Day 2   1530 - mark gilbert
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  • Provincial workplan:Joint government/community leadership; all levels of drivers; clear goals, objectives, commitments, timelines; appropriately funded and resourcedProvincial health strategy:HIV prevention as key component; broader focus on overall health and wellness; focus on community, social, structural determinants; partnership with community; sustained programmatic support & funding accessible to community agencies
  • Testing: Expand/adapt successful testing models (low-barrier testing, dedicated clinics, outreach testing, routine testing; expand pooled NAAT; develop innovative approaches (internet-based testing, home testing, couples-based testing); provincial testing guidelines for MSMBiomedical approachesCondom distribution; support starting/staying on treatment (peer navigators); PEP; PrEP; maintain summary of evidence and recommendations re potential benefits/limitationsSexual healthExpand STI testing; HPV vaccination; include gay/bi men in provincial STI strategy; school-based sexual health education
  • HIV positive men:Support active adoption of prevention behaviours; aging with HIV; mental health; reduce HIV stigma within gay communitiesCampaigns:Multi-pronged (multiple media, multiple sectors, adapted regionally); responsive to current trends, evaluated, and evolveMental health/substance useAligned with provincial Health Minds, Healthy People 10-yr plan; dedicated services and increased cultural competency/capacity existing services; across BC (self-management, peer counselors/support groups, online/tele-health)Aboriginal/ethnocultural minority:Among Aboriginal/Two-spirited men (greater risk, rural/remote communities) recognize impact of colonization, inter-generational trauma, residential schools; support initiatives aiming to reduce racism among gay/bi men; recent immigrants; English as a second language; homophobia within ethnocultural minority populations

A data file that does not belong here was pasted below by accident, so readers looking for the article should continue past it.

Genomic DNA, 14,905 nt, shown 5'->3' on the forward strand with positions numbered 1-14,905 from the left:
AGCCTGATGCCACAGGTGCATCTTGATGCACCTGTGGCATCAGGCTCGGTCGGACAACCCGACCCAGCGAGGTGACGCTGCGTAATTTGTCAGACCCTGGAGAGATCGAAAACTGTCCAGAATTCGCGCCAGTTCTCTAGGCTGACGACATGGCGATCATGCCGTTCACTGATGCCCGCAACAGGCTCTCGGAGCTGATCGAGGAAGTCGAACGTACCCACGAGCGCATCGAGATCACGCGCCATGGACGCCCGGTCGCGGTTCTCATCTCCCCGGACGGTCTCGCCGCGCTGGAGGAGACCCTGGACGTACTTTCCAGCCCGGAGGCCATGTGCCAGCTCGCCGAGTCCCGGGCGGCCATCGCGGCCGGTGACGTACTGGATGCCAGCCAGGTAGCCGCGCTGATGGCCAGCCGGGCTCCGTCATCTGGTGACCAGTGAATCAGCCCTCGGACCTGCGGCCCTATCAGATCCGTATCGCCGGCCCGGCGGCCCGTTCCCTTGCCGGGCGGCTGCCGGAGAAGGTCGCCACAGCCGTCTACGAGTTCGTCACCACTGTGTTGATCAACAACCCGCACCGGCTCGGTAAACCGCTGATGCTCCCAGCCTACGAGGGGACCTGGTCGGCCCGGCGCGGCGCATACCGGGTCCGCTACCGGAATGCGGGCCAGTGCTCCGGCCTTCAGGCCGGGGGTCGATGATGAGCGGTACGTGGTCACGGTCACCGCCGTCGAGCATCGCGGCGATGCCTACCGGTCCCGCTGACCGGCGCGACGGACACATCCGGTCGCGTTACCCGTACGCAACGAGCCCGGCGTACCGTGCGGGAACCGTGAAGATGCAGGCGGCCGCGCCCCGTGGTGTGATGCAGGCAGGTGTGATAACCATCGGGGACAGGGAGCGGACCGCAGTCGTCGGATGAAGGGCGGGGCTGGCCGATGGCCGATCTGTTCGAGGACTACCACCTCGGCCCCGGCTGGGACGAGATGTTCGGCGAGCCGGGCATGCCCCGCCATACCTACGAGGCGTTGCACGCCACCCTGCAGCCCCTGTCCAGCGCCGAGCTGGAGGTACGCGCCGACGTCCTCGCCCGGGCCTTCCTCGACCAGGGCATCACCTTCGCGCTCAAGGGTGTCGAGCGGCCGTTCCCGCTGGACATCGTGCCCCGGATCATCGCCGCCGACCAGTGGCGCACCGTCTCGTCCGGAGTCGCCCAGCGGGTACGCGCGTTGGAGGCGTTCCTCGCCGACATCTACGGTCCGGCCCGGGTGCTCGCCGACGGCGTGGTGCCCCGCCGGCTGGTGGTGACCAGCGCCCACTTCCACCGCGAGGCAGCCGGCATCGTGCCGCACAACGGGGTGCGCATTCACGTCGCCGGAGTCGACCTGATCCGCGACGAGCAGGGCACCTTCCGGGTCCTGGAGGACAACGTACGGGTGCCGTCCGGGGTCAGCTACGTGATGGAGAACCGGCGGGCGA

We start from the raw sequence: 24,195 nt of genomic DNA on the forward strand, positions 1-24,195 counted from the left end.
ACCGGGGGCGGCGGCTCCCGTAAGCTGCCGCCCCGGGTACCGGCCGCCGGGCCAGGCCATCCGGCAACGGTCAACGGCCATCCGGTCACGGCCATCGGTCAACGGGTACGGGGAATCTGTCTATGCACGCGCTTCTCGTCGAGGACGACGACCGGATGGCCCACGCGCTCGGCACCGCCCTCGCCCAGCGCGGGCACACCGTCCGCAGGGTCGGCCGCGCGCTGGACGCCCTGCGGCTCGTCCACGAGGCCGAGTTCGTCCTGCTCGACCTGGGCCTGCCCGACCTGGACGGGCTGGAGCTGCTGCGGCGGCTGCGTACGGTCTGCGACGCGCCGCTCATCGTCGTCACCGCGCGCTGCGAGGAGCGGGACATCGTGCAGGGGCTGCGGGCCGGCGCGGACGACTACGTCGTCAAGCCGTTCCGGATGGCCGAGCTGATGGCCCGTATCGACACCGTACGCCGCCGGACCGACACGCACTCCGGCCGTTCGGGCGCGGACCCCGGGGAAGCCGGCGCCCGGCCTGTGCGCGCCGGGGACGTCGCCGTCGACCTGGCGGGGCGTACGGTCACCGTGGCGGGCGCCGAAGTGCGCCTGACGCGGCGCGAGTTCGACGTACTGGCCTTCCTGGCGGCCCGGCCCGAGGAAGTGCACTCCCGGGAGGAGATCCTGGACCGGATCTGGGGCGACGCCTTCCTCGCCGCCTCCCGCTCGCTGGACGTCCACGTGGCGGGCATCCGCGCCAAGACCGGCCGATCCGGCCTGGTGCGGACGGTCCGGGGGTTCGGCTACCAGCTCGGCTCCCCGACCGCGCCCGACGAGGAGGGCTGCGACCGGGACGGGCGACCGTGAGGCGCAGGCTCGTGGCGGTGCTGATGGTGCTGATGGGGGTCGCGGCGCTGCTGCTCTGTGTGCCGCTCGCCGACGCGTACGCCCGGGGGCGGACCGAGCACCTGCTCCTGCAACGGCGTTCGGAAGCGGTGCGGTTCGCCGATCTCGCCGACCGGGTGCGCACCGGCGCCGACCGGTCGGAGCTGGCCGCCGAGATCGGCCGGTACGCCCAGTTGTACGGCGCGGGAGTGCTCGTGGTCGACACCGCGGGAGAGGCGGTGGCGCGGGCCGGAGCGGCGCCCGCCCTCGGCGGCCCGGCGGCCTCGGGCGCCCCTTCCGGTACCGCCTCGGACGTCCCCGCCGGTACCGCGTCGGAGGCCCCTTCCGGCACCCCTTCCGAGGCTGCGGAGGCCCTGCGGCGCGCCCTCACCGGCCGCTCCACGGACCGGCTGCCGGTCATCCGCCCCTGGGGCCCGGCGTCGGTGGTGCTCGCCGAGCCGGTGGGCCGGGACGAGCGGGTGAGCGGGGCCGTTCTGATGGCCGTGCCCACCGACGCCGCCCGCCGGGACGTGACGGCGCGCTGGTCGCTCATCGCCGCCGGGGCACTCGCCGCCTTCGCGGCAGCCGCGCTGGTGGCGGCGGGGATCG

• Health system: Consider specific inequities on basis of sexual orientation/gender identity; respectful and responsive health services (gay-friendly, organizational policies, professional practice standards); provider training; improve capacity of gay/bi men to navigate health system Reduce stigma and discrimination:Prosecutorial guidelines based on best available evidence and public health legislation preferred; public programs or campaignsEnvironments:Importance of family acceptance (support for parents of youth of all sexual orientation/gender identity); support for coming out process; foster social and community engagement (e.g., leadership skills for youth, intergenerational); school policies/programs that address discrimination/harassment/bullying on basis of sexual orientation and gender identity; programs that foster supportive school environments, connections, resilience of youth (e.g., GSA, community programs); discrimination/harassment in workplace
  • Monitoring:Use and resource community-based surveys and knowledge generation; size and membership of population and how changing over time; capacity-building for program evaluation and knowledge disseminationResearch:Partner with community organizations to identify priorities/support CBR; implementation science approaches (maximize impact different interventions); social science methods (e.g., life-course, intersectionality); data linkage initiatives- Includes list of current research priorities identified by advisory groups

Day 2   1530 - mark gilbert Day 2 1530 - mark gilbert Presentation Transcript

  • Renewing HIV Prevention for Gay Men in British Columbia Mark Gilbert, MD, FRCPC Clinical Prevention Services Presentation to BC Gay Men’s Health Summit November 2013
  • Background • Provincial Health Officer will be releasing a report in 2014 entitled “The Current State of the HIV Epidemic among Gay and Bisexual Men in BC: Renewing HIV Prevention” • Includes and endorses recommendations from Community and Public Health/Clinical Advisory Groups Number of new HIV diagnoses by exposure group, BC, 2003-2012